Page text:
Caring for an aging parent with Alzheimer’s Disease and memory loss can be draining at times. A well-structured daily routine can do a lot to relieve stress, help your parent’s mind stay engaged, and build in regular breaks. Use the following ideas to adjust your daily care schedule in ways that helps both of you.
Free Bonus: Click here to get access to a free EBOOK that shows you how to recognize the warning signs that your aging parent may not be safe at home.
Adjusting to change is hard emotional work, even for a person with full mental abilities. Your parent with dementia symptoms can feel like they are constantly bombarded with change. Boredom and a lack of focus can bring on feelings of anxiety. When your parent feels anxious, even simple things can become more difficult for both of you.
To lessen their stress, create a simple routine that works with your parent's personality and preferences. If you choose activities and patterns that suited them before the dementia symptoms began, you'll have more success helping them each day. A well-rounded routine can include necessary tasks, physical exercise, social opportunities, and one of their hobbies or personal interests. When you see your parent keeping their mind active and having enjoyable moments through the day, you’ll feel good too.
As a caregiver, you can also benefit from some planned breaks in the routine. Your parent needs activity to keep their mind and body stimulated, but they also need periods of rest. New mothers are often told to sleep when their baby sleeps. A similar recommendation could be made for adults doing dementia care for their parents. While it's tempting to scramble and get a lot done when your parent is resting or doing a quiet activity, you need the break as much as they do.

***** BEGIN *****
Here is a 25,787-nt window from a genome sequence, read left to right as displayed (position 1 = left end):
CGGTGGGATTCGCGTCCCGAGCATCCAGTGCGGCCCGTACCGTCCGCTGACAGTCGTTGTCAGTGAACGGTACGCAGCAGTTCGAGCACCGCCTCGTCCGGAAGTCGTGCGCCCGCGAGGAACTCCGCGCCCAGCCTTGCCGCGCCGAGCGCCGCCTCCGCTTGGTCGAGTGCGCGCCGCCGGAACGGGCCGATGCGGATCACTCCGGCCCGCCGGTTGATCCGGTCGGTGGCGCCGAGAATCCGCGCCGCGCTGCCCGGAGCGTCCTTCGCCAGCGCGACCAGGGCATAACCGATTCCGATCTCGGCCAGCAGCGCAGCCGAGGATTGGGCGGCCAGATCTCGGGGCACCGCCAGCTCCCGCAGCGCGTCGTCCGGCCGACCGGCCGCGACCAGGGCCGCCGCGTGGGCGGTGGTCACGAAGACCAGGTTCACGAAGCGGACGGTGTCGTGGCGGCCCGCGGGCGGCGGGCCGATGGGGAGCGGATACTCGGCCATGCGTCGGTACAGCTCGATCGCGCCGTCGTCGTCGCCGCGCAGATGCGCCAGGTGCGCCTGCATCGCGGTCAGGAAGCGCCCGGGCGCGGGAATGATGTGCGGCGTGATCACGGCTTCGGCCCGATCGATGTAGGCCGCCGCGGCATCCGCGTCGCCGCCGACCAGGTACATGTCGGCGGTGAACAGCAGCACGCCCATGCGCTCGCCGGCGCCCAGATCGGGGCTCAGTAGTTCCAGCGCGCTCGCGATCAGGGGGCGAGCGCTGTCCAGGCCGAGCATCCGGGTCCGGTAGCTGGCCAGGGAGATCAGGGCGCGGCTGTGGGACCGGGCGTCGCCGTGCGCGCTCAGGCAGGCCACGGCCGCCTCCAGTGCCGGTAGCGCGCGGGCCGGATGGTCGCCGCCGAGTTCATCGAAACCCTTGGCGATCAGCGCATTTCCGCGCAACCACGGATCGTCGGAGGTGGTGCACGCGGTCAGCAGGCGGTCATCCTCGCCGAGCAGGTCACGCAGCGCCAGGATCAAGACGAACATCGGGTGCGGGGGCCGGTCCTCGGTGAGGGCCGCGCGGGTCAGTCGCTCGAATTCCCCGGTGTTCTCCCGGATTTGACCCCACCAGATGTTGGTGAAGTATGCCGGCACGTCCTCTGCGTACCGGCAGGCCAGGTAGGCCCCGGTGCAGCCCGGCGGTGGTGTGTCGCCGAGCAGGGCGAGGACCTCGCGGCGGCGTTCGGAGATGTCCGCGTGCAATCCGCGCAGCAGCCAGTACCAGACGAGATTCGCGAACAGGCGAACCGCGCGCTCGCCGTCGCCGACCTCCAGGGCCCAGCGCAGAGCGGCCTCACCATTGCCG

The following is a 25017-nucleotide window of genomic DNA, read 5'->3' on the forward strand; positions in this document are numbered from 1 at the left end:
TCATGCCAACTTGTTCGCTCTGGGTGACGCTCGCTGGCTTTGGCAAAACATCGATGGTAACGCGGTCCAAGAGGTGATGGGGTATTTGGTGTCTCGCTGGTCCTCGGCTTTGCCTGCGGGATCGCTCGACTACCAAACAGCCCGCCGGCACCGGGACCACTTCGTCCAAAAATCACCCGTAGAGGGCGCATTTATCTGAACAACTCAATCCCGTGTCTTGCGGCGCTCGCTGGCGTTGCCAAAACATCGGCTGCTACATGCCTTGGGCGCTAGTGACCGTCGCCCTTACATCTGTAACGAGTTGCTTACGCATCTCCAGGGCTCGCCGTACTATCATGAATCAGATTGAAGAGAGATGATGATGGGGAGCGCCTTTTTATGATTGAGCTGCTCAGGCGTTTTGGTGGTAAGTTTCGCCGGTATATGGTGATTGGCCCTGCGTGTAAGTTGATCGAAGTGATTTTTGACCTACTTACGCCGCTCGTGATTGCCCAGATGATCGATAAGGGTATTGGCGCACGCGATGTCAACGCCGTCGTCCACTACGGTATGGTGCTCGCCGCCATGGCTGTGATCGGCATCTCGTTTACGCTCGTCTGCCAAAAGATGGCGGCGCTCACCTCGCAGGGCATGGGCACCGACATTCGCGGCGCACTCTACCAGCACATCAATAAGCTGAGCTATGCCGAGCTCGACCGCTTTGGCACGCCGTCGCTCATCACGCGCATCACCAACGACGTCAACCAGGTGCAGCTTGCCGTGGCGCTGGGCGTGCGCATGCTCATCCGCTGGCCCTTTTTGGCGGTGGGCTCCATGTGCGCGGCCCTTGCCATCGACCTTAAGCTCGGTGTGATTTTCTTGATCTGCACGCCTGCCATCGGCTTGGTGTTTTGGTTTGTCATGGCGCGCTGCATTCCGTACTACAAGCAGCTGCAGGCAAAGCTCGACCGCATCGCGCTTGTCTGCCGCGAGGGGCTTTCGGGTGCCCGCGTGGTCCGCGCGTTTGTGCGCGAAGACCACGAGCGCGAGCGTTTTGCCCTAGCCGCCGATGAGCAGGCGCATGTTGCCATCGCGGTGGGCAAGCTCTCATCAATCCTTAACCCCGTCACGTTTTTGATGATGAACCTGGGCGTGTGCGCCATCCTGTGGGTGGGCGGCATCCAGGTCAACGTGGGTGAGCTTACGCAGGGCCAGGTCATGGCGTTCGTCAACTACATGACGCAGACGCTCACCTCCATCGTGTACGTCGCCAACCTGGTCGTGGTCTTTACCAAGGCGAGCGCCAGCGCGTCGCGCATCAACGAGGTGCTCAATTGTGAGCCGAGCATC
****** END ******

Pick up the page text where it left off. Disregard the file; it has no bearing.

Create a little extra personal space between you and your parent for a while. Do a quiet activity with your parent that's relaxing for both of you. Let your mind wander away from your daily demands while you sip a cup of tea. Arrange for a few hours of respite care so you can spend some time on your own. No matter how you make it happen, caregiver stress relief is a critical part of giving Alzheimer's care. It's most effective when you build it right into the daily routine.
The earlier these routines are established, the better. As Alzheimer's disease advances, a person's ability to learn new things diminishes. If schedule changes are introduced when symptoms have become more severe, your parent may resist and struggle a lot more. Structure and routines won't prevent the disease from progressing. But they can help your parent make the most of their remaining healthy mind.
Structure is a good thing for both you and your aging parent. It reduces stress, gives your parent time for a variety of activities, and allows you to create breaks in the day. Take it slow and start building a good routine one step at a time. If you need help don’t hesitate to contact us.
Share some of the routines you use to help your parent with memory loss in our comment box below. How have they helped you as a caregiver?
The holiday season can sometimes be stressful. If you are going to be providing Alzheimer’s care for your elderly family member during the holidays, it can become even more stressful and can often take a mental and emotional toll on you. However, the holidays can also be very stressful and confusing for the person who experiences the dementia that goes along with Alzheimer’s.
The holiday season is supposed to be a time when people come together and enjoy each other’s company. Here are some tips that can help the person providing senior care, as well as the elderly family member to enjoy the holidays.